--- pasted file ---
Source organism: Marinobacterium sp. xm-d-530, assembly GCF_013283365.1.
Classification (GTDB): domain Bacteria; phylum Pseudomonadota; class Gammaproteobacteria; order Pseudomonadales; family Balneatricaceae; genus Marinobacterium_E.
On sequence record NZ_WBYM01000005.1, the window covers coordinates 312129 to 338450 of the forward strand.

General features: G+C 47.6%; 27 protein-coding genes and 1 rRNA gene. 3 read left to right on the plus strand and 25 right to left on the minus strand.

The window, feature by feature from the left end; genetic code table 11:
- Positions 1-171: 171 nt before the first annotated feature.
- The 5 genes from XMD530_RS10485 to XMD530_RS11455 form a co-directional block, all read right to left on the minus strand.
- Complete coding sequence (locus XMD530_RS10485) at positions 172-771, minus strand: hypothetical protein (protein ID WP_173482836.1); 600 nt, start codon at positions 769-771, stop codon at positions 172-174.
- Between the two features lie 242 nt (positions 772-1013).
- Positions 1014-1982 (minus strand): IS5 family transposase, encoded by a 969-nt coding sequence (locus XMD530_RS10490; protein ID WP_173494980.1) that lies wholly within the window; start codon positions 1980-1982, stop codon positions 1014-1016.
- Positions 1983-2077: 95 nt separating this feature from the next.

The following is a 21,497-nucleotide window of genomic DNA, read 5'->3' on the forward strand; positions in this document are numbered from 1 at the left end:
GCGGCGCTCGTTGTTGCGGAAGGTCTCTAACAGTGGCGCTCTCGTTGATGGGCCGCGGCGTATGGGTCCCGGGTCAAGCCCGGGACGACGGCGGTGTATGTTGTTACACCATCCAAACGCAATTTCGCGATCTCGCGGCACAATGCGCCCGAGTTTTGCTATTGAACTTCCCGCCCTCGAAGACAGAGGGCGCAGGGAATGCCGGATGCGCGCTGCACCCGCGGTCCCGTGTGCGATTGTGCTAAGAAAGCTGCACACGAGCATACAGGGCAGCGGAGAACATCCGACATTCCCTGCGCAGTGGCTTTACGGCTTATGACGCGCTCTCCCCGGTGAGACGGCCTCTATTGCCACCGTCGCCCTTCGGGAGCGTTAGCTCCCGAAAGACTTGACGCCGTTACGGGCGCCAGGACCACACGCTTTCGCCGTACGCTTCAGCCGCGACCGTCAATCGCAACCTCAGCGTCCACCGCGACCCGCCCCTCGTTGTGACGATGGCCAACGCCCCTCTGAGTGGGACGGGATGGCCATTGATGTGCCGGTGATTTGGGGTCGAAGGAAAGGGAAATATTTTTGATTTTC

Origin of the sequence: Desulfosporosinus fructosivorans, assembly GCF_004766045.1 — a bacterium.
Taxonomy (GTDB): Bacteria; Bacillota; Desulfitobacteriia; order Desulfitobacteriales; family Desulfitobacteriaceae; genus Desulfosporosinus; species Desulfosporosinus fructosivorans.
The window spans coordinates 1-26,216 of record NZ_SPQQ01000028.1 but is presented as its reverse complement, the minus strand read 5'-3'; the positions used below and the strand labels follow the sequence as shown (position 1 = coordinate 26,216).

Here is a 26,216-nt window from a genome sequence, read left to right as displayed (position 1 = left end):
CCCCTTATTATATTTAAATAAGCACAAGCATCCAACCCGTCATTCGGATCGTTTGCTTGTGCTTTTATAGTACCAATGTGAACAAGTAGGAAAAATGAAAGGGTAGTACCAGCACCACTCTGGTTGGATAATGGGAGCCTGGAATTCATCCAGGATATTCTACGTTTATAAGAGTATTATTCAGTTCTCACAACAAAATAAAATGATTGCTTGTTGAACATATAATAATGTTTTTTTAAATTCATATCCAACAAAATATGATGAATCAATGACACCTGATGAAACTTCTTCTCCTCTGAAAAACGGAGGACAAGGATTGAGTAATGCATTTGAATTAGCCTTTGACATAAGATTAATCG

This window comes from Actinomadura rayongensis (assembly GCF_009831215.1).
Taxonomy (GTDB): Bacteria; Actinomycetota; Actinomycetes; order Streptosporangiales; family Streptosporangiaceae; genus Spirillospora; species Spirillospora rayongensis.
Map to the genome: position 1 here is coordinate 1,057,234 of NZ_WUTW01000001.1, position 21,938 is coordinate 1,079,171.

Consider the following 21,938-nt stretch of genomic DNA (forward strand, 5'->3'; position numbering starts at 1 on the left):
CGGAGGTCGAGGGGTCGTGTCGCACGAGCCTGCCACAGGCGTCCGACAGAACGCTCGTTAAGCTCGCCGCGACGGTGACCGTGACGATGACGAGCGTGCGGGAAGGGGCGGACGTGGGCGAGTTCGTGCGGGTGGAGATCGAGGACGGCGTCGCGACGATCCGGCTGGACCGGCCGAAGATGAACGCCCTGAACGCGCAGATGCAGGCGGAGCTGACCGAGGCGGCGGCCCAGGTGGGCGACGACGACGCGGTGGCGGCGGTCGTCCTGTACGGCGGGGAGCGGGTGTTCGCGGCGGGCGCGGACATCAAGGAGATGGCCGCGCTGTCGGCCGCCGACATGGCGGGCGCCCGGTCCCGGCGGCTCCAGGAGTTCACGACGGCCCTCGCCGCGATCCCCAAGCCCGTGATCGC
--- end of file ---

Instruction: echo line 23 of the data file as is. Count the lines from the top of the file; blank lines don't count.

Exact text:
CGGAGGTCGAGGGGTCGTGTCGCACGAGCCTGCCACAGGCGTCCGACAGAACGCTCGTTAAGCTCGCCGCGACGGTGACCGTGACGATGACGAGCGTGCGGGAAGGGGCGGACGTGGGCGAGTTCGTGCGGGTGGAGATCGAGGACGGCGTCGCGACGATCCGGCTGGACCGGCCGAAGATGAACGCCCTGAACGCGCAGATGCAGGCGGAGCTGACCGAGGCGGCGGCCCAGGTGGGCGACGACGACGCGGTGGCGGCGGTCGTCCTGTACGGCGGGGAGCGGGTGTTCGCGGCGGGCGCGGACATCAAGGAGATGGCCGCGCTGTCGGCCGCCGACATGGCGGGCGCCCGGTCCCGGCGGCTCCAGGAGTTCACGACGGCCCTCGCCGCGATCCCCAAGCCCGTGATCGC